"Visiting the market" is not an uncommon topic of conversation among Thais. However, the motivation for going to market differs from that of yesteryear.
Previously, the market was a destination for the purchase of daily fresh ingredients. Now, markets are sites of leisure, shopping for local products and knickknacks, relaxation on nearby waterways or indulgence in nostalgia, which can be shared freely on social media.
This trend is a consequence of a nationwide localisation policy inaugurated in 1999 in response to Thailand’s pervasive industrialisation and urbanisation.
On the one hand, this policy assisted in the revitalisation of traditional communities, cultural landscapes and activities such as riverside markets. On the other hand, it also influenced shallow mimicry of traditions, which deprives sites and activities of a historical or social context.
Regardless of either position, one of the main reasons Thais and foreigners visit markets is to catch a glimpse of Thai neighbourhood life, most uniquely in the tight juxtaposition of commercial and living spaces.
These spaces and ways of life are fundamentally Thai, yet now can be rarely witnessed in the contemporary urban landscape. These unique social and spatial configurations are derived from the ties of kinship shared among multigenerational inhabitants.
Such ties are nurtured and accommodated by physical, tangible locales such as rice mills, schools, shrines, temples, mosques, piers, waterfront areas, pocket parks, and theatres. These locales become the life-world that provides the community with its economic, education, spiritual and recreational centres.
The waterfront markets of the Hua Ta Khae, Luang Phaeng,and Khlong Suan neighborhoods unveil themselves along the banks of the Prawet Burirom canal. Despite the markets’ proximity to each another, they offer up different narratives reflective of their distinct social milieus.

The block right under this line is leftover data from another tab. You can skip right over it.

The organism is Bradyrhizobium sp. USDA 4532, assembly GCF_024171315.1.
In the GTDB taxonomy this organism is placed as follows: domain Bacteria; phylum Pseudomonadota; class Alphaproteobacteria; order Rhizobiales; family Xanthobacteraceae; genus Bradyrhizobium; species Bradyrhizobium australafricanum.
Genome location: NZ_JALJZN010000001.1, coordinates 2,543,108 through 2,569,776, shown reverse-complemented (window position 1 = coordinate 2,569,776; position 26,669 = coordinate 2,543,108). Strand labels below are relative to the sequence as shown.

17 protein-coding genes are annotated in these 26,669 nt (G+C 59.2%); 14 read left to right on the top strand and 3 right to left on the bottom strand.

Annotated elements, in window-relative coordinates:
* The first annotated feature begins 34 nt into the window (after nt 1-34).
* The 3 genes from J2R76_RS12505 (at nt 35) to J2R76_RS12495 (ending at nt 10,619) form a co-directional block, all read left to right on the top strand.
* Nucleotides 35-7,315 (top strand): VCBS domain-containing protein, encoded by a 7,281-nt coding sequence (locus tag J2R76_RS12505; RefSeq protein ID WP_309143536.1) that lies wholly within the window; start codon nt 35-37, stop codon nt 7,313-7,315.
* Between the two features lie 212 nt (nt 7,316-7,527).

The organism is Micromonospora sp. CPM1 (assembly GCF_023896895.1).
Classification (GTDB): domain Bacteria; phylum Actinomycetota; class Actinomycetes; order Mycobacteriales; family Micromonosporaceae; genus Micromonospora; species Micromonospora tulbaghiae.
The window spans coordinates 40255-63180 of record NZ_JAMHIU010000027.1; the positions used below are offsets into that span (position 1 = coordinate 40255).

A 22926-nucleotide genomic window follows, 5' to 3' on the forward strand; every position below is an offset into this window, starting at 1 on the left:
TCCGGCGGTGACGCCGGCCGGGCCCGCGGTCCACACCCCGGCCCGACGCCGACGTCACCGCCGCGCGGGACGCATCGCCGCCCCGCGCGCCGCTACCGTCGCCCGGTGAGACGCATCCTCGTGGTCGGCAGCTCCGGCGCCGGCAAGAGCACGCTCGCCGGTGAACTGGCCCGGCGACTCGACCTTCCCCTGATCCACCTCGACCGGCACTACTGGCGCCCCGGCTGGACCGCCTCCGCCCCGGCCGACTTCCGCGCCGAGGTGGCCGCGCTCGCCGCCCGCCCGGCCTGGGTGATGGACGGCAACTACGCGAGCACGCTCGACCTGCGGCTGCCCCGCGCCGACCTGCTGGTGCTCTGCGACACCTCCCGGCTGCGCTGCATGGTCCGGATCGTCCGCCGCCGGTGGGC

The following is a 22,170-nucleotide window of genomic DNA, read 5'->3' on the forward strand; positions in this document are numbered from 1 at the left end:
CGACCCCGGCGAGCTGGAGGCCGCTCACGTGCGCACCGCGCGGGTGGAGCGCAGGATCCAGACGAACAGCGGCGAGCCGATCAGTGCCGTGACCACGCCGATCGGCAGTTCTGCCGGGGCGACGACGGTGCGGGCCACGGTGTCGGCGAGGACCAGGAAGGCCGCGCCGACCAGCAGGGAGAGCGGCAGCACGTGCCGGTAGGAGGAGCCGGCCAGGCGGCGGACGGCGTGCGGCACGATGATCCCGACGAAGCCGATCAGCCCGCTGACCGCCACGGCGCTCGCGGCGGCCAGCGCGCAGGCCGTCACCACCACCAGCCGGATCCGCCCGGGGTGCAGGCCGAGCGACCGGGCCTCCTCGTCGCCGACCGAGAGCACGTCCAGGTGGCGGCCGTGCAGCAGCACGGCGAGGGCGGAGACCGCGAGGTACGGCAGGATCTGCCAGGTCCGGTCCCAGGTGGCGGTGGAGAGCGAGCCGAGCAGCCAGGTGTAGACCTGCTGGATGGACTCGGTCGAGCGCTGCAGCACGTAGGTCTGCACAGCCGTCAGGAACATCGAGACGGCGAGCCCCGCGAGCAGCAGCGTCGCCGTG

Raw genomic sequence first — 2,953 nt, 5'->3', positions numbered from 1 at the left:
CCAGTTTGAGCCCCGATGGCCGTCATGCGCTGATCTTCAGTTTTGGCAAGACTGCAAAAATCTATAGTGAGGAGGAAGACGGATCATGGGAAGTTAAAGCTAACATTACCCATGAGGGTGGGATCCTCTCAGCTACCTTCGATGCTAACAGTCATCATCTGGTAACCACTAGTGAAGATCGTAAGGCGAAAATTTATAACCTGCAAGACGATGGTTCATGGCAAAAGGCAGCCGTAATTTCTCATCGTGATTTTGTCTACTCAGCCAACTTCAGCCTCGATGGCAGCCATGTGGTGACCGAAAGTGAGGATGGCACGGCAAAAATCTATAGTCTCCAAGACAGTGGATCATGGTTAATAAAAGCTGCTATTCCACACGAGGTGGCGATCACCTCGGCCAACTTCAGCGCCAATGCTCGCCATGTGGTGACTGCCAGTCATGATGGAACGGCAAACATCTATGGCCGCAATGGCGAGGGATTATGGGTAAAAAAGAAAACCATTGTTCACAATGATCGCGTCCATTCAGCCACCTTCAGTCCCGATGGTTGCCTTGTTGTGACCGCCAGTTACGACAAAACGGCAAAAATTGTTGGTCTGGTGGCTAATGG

Located at the intersection where Khlong Prawet Burirom cuts across Khlong Phraya Nagaraj – the border canal that divides Samut Prakan and Chachoengsao provinces – the 112-year-old Khlong Suan market is composed of two sub-markets: the western market in Samut Prakan and the eastern market in Padriew district.
Three culturally different groups lay claim to the market – the Thai Chinese, the Thai Buddhists and the Thai Muslims.
Architecturally, the private dwellings and public spaces, such as the waterfront areas, have been well maintained. A variety of products ranging from home-grown vegetables and fruits, local cuisine and confectionery, old stationery and toys, services such as barbers and cultural attractions such as museums and the annual Chinese opera production, have attracted a number of visitors who contribute to the market’s vibrancy.
Several sectors have argued for physical and infrastructural modernisations to the market, which have been opposed by others who are concerned of the balance between economy and ecology, the old and the new.
By contrast, the shop-houses and waterfront spaces of Luang Phaeng market are poorly maintained. Although locals have attempted to reinvigorate the market and the culture of Thai hospitality can be strongly felt, the overall atmosphere is rather subdued even on the weekends.
In slightly better shape is the Hua Ta Khae market. As its size and role as an important hub of transportation, communications and trade has reduced, the market has nearly sunken into oblivion.
A fire in 2013 resulted in inappropriate modifications to affected buildings, which over time hastened the decay of older structures. Subsequently, locals have been working with academics and local authorities to correct the situation and prevent similar future lapses.
They have also tried to promote festive events such as art and music festivals, which take place regularly every first weekend of each month. Traditional annual customs, such as loy kratong, have also been revived.
Given that local communities are microcosms of Thai society and contribute to the country’s cultural diversity, it is essential that markets and their surrounding communities cooperate in sharing knowledge and best practices on how to balance tradition with change and growth.
Only through collective initiatives can sustainable communities be truly secured in the national interest.
Waricha Wongphyat, Department of Architecture, Faculty of Architecture, Chulalongkorn University. This article is part of the essay entitled “Bangkok Dwellings” in “Small Talk Bangkok: What Makes a City a Good Place for Everyone”.